Knock, Knock: It's Houston's New Truancy Gambit ; A City with One of the Nation's Highest Dropout Rates Sends Volunteers Door-to-Door

Article excerpt

Juan Garcia knows how close he came to being a high-school dropout.

Growing up in public housing, running with a gang, and pulling down poor grades, he had all but given up on his future.

Now, he's a director at a local college, working on his PhD - and all it took was someone who cared, he says.

Mr. Garcia is one of a small army of Houston volunteers trying to be that person who cares, joining Houston's inaugural "Reach Out to Dropouts Day" - a city effort on Saturday in which 100 volunteers knocked on the doors of 800 students who hadn't shown up to school in the first two weeks of classes.

To the city, it was a success: Some parents, unable to convince their kids to return to school, actually asked officials to send volunteers their way; others, having heard that volunteers might come knocking, had already sent their children back to class.

To education experts, too, such programs are good, innovative ideas - but keeping at-risk kids in school takes more than just getting them through the front door, they say.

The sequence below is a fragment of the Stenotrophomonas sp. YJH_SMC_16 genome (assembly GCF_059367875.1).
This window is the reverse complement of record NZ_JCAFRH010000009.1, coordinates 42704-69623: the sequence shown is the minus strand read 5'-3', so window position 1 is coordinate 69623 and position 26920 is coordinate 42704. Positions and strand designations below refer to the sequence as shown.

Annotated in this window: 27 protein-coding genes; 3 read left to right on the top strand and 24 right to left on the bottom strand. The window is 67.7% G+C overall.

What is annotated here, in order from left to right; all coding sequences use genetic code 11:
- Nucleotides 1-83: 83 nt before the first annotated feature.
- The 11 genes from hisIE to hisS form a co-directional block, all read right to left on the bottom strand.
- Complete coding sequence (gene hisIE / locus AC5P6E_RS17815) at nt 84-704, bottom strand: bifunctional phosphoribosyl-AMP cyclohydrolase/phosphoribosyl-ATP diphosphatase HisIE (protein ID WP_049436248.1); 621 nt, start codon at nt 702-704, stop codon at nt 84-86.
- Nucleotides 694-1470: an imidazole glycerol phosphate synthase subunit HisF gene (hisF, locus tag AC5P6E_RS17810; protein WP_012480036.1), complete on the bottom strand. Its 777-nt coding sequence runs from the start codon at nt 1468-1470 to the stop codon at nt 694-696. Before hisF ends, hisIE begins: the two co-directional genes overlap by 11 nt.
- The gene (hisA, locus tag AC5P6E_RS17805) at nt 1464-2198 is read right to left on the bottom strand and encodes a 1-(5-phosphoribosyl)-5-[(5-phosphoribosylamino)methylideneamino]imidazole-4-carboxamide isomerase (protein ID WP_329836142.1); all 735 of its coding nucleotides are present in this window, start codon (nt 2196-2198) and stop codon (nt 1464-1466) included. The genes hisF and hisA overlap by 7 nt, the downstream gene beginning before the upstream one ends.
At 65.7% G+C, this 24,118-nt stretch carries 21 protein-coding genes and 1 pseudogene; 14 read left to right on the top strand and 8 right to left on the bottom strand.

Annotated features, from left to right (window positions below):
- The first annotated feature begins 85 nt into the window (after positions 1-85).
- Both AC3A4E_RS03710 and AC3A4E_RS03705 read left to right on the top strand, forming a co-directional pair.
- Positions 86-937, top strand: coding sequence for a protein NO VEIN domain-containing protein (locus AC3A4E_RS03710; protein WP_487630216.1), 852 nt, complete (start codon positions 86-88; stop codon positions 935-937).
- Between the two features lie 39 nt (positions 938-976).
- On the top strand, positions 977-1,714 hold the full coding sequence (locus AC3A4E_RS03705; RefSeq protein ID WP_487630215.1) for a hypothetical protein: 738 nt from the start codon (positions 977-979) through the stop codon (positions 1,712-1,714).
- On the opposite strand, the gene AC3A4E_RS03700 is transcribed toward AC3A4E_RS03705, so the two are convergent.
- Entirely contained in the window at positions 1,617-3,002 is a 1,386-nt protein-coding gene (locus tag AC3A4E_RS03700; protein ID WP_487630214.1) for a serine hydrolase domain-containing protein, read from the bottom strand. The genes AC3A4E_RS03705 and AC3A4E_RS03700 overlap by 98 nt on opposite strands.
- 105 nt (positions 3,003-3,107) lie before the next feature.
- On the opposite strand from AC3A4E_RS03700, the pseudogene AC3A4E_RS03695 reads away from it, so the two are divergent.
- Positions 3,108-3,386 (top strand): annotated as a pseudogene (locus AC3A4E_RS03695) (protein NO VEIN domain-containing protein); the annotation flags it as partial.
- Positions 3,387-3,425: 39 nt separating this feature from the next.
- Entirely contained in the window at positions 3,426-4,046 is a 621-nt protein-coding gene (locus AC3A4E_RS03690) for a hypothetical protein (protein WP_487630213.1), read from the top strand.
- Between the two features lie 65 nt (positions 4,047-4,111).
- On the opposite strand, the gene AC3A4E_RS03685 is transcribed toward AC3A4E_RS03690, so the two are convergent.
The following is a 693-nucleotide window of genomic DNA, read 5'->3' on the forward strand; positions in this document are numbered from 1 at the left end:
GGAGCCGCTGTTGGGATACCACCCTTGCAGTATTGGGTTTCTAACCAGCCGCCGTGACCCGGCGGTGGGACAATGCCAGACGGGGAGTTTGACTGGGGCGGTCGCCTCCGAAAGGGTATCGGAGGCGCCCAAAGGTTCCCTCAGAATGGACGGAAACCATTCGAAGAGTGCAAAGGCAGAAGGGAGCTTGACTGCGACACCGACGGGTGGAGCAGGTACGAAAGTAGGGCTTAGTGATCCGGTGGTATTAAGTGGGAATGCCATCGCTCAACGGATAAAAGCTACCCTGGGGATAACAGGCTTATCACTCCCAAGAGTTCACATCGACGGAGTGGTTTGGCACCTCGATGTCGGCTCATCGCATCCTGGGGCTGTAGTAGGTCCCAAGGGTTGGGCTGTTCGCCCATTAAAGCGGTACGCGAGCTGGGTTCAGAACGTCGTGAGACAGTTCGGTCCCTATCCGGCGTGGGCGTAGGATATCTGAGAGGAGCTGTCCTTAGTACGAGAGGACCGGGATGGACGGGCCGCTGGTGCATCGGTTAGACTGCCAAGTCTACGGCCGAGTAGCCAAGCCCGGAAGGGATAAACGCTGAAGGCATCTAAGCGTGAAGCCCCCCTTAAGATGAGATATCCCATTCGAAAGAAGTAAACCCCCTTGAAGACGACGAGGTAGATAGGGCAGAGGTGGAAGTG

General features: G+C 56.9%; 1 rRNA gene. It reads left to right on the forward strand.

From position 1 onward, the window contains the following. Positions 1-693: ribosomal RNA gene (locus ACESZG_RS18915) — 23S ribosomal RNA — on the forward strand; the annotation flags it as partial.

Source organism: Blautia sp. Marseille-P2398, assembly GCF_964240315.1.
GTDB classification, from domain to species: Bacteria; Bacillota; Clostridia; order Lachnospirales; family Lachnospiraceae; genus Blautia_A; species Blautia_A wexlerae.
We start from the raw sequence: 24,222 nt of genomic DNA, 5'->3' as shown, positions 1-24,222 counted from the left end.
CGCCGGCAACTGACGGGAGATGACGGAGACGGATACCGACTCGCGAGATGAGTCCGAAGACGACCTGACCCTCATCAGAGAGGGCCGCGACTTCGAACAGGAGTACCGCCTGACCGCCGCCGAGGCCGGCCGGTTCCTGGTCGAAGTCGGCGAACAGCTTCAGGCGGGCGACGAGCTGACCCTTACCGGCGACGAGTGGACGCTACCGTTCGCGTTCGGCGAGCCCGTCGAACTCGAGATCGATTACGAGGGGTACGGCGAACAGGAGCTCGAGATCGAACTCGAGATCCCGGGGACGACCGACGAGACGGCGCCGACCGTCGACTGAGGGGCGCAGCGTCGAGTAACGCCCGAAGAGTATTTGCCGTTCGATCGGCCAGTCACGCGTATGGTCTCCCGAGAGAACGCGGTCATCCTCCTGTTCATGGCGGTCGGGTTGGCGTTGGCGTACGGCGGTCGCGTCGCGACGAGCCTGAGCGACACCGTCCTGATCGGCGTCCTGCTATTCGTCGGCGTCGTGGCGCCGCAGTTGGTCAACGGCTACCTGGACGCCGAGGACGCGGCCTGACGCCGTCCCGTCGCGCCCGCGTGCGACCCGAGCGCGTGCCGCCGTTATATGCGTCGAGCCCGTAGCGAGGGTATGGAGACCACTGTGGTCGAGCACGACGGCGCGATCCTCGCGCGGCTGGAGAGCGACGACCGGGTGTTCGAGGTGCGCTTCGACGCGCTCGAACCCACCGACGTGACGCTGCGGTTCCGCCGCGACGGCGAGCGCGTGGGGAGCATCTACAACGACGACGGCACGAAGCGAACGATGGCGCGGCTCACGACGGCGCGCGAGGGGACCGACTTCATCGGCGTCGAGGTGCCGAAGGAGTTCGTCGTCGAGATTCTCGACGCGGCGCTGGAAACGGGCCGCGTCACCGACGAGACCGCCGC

For its part, the Houston Independent School District (HISD) says it has plenty of programs in place - such as work-study, mentoring, tutoring, and credit-recovery classes - to ease the way for returning students.

While Saturday's method was unorthodox, the issue of dropouts is a serious one. Texas has one of the lowest high-school graduation rates in the country, losing about 30 percent of ninth graders by their senior years.

Other states with high dropout rates have tried everything from revoking students' drivers licenses to hauling parents in for counseling. Now Houston is trying the compassionate approach, with volunteers - including the wife of Mayor Bill White - listening to students' problems, giving advice, and encouraging them to come back.

"For the most part, these are not students who are just staying at home for the fun of it," said Marilyn Balke-Lowry, the project's coordinator, at a recent training session. "They may have family issues, cultural issues, economic reasons for not coming to school. So in addition to persuading them to come back, we also need to be problem solvers."

Indeed, Texas has some the country's most ethnically diverse school districts, with roughly 74,000 students added each year. The highest percentage of those are from low socioeconomic backgrounds, making their education all the more important.

"We've got to keep those kids in school and graduate them," says Buck Wood, an Austin attorney who specializes in school finance. "We can't have a third of our students dropping out of high school; there are no jobs for them anymore. Many will wind up in permanent poverty or in prison, contributing mightily to our social ills."

Mr. Wood is representing some 270 Texas school districts in a lawsuit against the state, claiming that Texas lawmakers are not meeting their constitutional duty to adequately fund all schools and thus properly educate students. …


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